Thursday, April 19, 2012

Unresponsiveness and Unconsciousness.

It is conceptually uneasy to discriminate the two. It seems to me that some sort of Bohr's correspondence principle is becoming necessary in cognitive neuroscience. It's what we see with imaging technique really corresponding to the cognitive state we identify with our senses? In any way, remarkable paper (cool title too). 

Unresponsiveness ≠ Unconsciousness.:
Anesthesiology. 2012 Feb 6;
Authors: Sanders RD, Tononi G, Laureys S, Sleigh J

Consciousness is a subjective experience. During both sleep and anesthesia, consciousness is common, evidenced by dreaming. A defining feature of dreaming is that, while conscious, we do not experience our environment; we are disconnected. Besides inducing behavioral unresponsiveness, a key goal of anesthesia is to prevent the experience of surgery (connected consciousness), by inducing either unconsciousness or disconnection of consciousness from the environment. Review of the isolated forearm technique demonstrates that consciousness, connectedness, and responsiveness uncouple during anesthesia; in clinical conditions, a median 37% of patients demonstrate connected consciousness. We describe potential neurobiological constructs that can explain this phenomenon: during light anesthesia the subcortical mechanisms subserving spontaneous behavioral responsiveness are disabled but information integration within the corticothalamic network continues to produce consciousness, and unperturbed norepinephrinergic signaling maintains connectedness. These concepts emphasize the need for developing anesthetic regimens and depth of anesthesia monitors that specifically target mechanisms of consciousness, connectedness, and responsiveness.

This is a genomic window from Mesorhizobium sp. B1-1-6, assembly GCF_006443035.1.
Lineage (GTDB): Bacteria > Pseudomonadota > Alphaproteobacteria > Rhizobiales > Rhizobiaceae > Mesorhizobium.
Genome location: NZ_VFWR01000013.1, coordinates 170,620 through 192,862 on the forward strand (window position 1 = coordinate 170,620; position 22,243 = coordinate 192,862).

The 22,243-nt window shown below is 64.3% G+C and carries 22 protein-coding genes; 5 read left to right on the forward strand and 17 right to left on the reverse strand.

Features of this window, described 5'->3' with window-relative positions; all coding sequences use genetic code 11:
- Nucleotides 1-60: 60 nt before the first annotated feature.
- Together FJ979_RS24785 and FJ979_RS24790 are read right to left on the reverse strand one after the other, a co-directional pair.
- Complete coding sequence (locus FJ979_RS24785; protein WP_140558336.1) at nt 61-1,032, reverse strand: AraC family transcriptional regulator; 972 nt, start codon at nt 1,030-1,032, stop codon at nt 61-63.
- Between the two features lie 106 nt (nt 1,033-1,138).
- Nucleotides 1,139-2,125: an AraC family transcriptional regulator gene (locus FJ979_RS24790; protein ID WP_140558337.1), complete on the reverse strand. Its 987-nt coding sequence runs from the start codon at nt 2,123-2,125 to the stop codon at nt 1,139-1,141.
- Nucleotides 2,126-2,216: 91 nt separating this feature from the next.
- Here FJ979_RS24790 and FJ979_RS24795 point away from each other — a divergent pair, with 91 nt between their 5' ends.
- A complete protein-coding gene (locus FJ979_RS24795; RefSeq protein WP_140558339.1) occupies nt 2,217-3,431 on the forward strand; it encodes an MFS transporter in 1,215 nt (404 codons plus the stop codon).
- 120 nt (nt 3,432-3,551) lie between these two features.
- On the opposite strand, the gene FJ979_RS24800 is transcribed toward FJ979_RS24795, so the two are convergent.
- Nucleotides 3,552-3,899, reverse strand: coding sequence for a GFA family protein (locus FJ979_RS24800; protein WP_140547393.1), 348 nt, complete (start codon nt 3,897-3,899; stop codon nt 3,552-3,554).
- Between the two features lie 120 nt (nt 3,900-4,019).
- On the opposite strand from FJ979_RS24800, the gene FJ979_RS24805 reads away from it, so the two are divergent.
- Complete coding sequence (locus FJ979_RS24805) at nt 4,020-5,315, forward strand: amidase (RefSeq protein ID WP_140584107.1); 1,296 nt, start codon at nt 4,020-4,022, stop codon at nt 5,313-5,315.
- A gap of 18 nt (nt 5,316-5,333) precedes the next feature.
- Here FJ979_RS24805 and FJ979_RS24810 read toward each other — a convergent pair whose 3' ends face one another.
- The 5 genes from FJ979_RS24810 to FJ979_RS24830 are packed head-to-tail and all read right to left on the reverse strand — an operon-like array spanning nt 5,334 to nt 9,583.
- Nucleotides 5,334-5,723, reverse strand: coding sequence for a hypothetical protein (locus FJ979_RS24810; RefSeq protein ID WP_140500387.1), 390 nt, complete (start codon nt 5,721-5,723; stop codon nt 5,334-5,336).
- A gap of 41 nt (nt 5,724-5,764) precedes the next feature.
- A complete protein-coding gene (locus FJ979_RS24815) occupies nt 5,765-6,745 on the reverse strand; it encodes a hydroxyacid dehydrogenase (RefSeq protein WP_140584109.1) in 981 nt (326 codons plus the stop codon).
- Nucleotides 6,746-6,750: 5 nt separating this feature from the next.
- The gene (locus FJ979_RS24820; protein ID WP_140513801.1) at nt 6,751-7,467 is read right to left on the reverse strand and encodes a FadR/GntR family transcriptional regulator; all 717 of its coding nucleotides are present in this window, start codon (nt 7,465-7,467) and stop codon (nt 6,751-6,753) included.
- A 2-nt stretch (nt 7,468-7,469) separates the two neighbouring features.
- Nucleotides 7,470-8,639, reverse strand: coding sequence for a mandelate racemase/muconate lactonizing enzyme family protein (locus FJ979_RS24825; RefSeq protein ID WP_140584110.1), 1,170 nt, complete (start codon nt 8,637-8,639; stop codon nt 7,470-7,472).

PMID: 22314293 [PubMed - as supplied by publisher]